Paul Schrader’s kinetic black comedy shocker Dog Eat Dog opens in limited theatrical release on November 4th
The name Paul Schrader is synonymous with deep-delves into the underbelly of society and American life. As a writer he is, after all, the man who invented sociopathic antihero Travis Bickle for Martin Scorsese’s gritty 1976 psycho-thriller noir Taxi Driver. He’s also the writer and director who sent George C. Scott into a porno nightmare in 1979’s Hardcore, made Richard Gere the object of busted lust in 1980’s American Gigolo and turned Nastassja Kinski into an incestuous shapeshifter in 1982’s Cat People.
These are but a handful — though a vital handful — of films that Schrader helped steer to screen in his over 40 years in the business. And while his frequent collaborator Scorsese has stayed firmly ensconced in the mainstream, Schrader has always existed on the fringe, all the better for him to rage and rock the status quo, making movies that refuse to behave.
On November 4th, RLJ Entertainment will release Schrader’s latest gonzo effort Dog Eat Dog, an edgy, go-for-broke crime drama/ black comedy that stars Nicolas Cage (previously of Schrader’s Dying of the Light and Schrader/Scorsese’s Bringing Out the Dead) and Willem Dafoe (from Schrader’s Light Sleeper) as lowlifes (one lower than the other) who accept a ludicrously risky assignment from a gangster named Grecco (played by Schrader himself) and end up falling into a state of bloody, manic delirium.
Dog Eat Dog is ultra-violent, surreal, spastic and often quote funny and most importantly its evidence that Schrader is still — despite his advancing years — very much one of cinema’s enduring enfants terribles.
We had the honor to speak with the iconic filmmaker in Toronto last month, on the eve of the North American premiere of Dog Eat Dog at TIFF‘s “Midnight Madness” screening.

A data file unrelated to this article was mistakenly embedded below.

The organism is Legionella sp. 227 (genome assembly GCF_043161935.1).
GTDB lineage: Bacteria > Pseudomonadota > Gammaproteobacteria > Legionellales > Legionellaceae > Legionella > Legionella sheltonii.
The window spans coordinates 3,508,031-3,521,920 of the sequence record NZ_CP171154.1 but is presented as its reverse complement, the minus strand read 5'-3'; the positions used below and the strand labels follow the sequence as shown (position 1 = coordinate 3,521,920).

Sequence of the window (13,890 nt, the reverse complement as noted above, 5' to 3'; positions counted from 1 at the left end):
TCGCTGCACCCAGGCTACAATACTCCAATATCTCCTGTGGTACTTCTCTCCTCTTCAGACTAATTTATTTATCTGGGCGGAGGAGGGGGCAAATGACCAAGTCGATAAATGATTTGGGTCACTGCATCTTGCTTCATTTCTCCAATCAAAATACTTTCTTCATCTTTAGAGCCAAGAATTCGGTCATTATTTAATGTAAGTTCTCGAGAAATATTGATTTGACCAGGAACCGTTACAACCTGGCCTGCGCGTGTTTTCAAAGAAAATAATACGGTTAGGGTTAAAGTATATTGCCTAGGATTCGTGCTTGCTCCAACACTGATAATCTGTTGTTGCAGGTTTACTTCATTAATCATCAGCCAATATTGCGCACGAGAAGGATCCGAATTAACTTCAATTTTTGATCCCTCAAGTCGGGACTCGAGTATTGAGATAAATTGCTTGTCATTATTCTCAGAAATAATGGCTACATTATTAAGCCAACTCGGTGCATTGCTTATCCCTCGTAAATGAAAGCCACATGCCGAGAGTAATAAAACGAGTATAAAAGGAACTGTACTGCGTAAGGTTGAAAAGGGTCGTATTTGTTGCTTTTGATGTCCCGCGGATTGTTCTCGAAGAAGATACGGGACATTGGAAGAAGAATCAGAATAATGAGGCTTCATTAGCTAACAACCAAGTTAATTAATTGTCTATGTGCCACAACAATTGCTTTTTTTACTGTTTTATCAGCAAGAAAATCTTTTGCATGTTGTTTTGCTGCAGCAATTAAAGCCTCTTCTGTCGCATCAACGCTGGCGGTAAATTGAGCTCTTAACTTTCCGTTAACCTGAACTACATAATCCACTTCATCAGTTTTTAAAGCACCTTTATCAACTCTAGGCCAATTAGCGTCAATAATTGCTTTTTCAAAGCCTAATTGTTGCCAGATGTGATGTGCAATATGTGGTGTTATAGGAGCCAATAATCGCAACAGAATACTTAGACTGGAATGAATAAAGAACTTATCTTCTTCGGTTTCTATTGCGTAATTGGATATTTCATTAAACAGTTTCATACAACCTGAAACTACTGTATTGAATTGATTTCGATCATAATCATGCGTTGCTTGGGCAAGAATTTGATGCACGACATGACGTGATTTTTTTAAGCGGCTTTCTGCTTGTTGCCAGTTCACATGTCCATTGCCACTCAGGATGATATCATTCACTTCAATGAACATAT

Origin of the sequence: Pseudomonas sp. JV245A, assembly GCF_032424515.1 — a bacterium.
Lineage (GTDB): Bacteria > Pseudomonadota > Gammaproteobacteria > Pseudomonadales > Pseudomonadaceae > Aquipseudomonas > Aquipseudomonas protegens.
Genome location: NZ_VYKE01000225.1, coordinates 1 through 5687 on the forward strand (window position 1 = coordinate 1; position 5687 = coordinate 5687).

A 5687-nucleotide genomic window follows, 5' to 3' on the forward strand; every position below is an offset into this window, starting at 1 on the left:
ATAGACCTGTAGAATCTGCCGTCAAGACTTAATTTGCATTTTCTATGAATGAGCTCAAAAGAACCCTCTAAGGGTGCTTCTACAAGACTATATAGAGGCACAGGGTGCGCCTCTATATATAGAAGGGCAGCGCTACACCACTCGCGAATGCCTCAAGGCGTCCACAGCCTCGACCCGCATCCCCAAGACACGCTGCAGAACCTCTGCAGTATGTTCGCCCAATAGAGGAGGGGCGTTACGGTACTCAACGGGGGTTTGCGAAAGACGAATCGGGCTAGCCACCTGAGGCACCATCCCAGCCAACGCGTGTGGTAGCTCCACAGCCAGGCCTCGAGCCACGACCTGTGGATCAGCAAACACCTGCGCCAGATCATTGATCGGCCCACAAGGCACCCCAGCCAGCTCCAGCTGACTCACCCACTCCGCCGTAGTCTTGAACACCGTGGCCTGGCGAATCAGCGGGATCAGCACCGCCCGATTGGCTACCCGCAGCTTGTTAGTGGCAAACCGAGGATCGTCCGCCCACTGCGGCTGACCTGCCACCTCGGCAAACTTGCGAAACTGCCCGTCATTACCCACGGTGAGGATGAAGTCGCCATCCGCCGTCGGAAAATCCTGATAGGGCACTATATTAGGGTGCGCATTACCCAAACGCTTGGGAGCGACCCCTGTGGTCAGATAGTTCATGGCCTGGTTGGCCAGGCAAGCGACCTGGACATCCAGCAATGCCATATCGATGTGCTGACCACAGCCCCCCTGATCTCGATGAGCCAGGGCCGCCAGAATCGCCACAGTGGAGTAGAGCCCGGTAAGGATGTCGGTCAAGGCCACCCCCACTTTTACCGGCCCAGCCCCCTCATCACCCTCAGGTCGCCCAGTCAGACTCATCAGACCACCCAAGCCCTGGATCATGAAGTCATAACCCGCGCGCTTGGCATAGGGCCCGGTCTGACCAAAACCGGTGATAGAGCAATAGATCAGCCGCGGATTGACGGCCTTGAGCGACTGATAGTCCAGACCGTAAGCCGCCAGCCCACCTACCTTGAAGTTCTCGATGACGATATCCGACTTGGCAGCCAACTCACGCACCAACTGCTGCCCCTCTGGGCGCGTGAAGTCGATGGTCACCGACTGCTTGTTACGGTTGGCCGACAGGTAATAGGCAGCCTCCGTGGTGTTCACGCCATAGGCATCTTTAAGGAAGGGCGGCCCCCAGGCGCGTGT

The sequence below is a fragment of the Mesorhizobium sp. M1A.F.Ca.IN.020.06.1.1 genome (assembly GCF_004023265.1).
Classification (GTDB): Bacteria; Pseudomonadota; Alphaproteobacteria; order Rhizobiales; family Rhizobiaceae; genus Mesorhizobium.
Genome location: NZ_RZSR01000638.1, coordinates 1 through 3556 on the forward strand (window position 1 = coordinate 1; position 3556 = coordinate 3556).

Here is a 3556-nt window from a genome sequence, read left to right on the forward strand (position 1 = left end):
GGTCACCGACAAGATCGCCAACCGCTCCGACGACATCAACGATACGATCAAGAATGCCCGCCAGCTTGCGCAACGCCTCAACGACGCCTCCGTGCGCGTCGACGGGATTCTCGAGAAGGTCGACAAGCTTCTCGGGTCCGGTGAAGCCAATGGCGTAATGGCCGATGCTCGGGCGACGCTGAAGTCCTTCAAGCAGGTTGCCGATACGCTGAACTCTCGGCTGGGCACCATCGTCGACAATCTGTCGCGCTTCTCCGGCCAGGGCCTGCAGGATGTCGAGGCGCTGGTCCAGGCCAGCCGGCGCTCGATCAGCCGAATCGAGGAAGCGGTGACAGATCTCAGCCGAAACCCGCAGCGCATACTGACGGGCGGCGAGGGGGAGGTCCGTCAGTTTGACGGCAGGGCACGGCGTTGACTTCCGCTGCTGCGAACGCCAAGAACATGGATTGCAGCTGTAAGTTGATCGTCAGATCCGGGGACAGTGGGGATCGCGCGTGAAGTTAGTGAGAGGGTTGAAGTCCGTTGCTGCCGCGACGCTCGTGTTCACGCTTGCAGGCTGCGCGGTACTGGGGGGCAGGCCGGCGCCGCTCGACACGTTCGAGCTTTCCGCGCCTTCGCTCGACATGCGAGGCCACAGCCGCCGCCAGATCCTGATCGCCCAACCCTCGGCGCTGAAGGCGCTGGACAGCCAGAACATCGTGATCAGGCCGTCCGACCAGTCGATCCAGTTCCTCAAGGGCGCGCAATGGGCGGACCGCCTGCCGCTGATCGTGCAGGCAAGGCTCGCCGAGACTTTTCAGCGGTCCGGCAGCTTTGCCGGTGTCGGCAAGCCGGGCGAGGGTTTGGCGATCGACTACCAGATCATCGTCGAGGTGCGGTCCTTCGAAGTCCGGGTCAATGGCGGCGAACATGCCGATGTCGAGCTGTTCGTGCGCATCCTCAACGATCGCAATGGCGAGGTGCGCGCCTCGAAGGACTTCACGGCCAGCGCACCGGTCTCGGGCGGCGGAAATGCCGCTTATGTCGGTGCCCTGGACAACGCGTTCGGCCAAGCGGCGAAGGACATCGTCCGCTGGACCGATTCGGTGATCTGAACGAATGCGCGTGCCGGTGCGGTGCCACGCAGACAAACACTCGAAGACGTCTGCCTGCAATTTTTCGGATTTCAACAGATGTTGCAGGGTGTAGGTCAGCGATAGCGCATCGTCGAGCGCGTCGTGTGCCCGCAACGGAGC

ComingSoon.net: It was a blast to see you show up in the film as “Grecco The Greek”…
Paul Schrader: You know, I tried very, very hard not to do this role. I asked Tarantino. I asked Abel Ferrara. I asked Chris Walken. I asked Nick Nolte. I asked Rupert Everett to do it as a transgendered gangster. And there was always one thing or another and really, we just didn’t have much money. Marty (Scorsese) was going to do it at one point too, but it was his birthday so he decided not to do it. But then I realized that even if he had wanted to come up, we didn’t have enough money to pay for his airfare! We were right down to the end of the budget so I said, well that’s it, I guess I gotta do it! On top of that, I was sick that day and have this very laryngitis voice in the movie but, hey, I got $900 for three scenes…
CS: I love the fact that you had to go back to your indie roots. Necessity being the mother of invention, do you feel this struggle made your fire up your creative juices?
Schrader: Yes. I absolutely do. Now, as you know, this came about because I had a very unpleasant experience with the movie The Dying of the Light. And I said to Nic Cage — who was the star of that film — that if we live long enough, we have to do another movie together to remove this stain from our clothes. And so this came along. And of course, I couldn’t go back to Nic unless I had final cut. So I got final cut and then I started putting together a crew of people from outside films and this is actually the first solo credit from each of my department heads. I said to them, okay, here’s the deal. The bad news is that we don’t have enough money to make this film the way it should be made. The good news is that I have final cut and we can make any f**king movie we want to make. So let’s just be bold and outrageous and we can do whatever we want and not ask anybody permission to do anything. So we started having these meetings and just started throwing around ideas. And there was no idea too outrageous to not to be considered.